Why do Catholics Eat Fish on Good Friday?

Fried haddock and other items fill guest's plate at a Friday fish fry at Pennsylvania church(Catholic News Service photo/Bob Roller)
Fried haddock and other items fill guest’s plate at a Friday fish fry at Pennsylvania church
(Catholic News Service photo/Bob Roller)

Technically speaking, Catholics are firstly required to fast on Good Friday, meaning to eat only one full meal for the day and then to merely sustain themselves for the rest of the day — meaning two smaller meals that do not equal the one large meal.

To your question, Catholics are also required to abstain from eating meat on both Good Friday and each Friday in Lent (as well as Ash Wednesday). Fish is used as a substitute for meat-based meals. But of course with vegetarian diets abound in today’s day and age there are many other solutions besides fish.

Historically, since about the second century of Christianity, Christians abstained from meat on Friday as a kind of sacrifice and reminder that acknowledged Jesus’ sacrifice on the Cross which we commemorate on Good Friday. It’s also why we proclaim the sorrowful mysteries of the rosary on Friday. About a century or two later, Lent came into being, as a season of intense preparation for Easter, so the fasting and abstinence was extended to much of Lent.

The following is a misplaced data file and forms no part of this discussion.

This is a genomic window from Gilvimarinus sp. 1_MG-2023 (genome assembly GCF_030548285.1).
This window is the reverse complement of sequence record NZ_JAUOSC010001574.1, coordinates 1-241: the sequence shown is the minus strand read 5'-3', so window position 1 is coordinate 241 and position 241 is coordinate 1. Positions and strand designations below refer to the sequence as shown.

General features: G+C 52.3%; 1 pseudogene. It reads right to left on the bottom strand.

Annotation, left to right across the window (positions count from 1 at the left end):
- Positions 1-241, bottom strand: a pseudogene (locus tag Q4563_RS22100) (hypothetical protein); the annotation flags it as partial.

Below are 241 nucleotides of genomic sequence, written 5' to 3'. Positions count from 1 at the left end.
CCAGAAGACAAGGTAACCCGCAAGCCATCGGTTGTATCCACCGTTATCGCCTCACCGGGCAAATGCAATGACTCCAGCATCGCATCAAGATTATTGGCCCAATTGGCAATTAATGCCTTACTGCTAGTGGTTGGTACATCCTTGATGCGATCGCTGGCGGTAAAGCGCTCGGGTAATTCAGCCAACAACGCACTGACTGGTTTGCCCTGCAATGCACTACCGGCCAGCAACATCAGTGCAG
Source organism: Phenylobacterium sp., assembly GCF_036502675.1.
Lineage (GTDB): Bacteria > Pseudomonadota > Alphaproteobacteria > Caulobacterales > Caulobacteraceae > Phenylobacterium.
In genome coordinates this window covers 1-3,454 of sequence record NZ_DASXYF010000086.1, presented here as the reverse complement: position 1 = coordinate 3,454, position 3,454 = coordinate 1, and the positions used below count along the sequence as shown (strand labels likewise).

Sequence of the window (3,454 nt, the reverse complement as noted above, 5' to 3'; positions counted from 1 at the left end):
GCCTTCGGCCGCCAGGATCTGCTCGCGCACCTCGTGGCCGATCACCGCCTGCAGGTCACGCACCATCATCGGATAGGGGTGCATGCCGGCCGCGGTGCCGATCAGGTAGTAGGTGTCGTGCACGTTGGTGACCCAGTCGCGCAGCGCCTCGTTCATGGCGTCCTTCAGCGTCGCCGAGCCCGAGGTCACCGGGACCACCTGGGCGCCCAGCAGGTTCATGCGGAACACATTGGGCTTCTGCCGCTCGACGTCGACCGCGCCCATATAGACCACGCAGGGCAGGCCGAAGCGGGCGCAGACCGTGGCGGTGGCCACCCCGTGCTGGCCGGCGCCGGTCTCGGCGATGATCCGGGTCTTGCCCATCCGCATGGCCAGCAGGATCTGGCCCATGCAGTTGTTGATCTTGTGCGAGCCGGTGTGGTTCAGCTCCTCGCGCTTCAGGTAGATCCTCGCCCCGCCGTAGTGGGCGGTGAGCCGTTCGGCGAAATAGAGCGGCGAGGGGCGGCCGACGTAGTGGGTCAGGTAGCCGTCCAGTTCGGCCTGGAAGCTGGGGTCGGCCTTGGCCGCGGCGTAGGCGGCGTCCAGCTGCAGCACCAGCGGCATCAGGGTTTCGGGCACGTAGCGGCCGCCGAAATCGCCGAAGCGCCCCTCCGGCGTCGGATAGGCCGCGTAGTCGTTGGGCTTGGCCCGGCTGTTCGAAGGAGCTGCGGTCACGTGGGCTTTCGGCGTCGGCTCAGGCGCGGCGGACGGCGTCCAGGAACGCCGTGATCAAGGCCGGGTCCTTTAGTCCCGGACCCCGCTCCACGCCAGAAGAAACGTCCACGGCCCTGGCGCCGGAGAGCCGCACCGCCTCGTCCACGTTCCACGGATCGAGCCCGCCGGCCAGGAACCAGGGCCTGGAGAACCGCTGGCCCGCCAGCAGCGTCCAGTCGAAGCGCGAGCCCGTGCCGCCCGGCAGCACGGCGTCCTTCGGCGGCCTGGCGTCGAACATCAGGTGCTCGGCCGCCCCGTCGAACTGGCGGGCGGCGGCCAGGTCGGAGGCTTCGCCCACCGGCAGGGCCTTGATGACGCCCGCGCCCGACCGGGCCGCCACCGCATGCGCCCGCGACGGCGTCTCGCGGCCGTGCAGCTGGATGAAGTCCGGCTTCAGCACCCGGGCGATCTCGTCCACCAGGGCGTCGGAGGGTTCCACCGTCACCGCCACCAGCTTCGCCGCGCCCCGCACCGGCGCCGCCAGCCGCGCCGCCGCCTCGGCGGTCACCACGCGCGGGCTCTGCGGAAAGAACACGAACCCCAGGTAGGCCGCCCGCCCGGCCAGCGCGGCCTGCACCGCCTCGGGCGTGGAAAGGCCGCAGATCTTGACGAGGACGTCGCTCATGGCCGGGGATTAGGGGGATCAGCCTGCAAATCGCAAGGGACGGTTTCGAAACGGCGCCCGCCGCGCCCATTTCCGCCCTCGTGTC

The Second Vatican Council simplified many Catholic customs and laws. There was too much of an emphasis on sin and sacrifice and some of the practices were rather involved. Many people believed that breaking Friday abstinence as a sin so serious it could land you in hell. They knew the whole thing had gotten out of hand.

So the bishops preserved fasting on Ash Wednesday and Good Friday and the Friday meat abstinence law during the more penitential time of Lent.

Some have said the Bishops were in cahoots with the fishing industry, but there is little to no evidence to claim that as truth.


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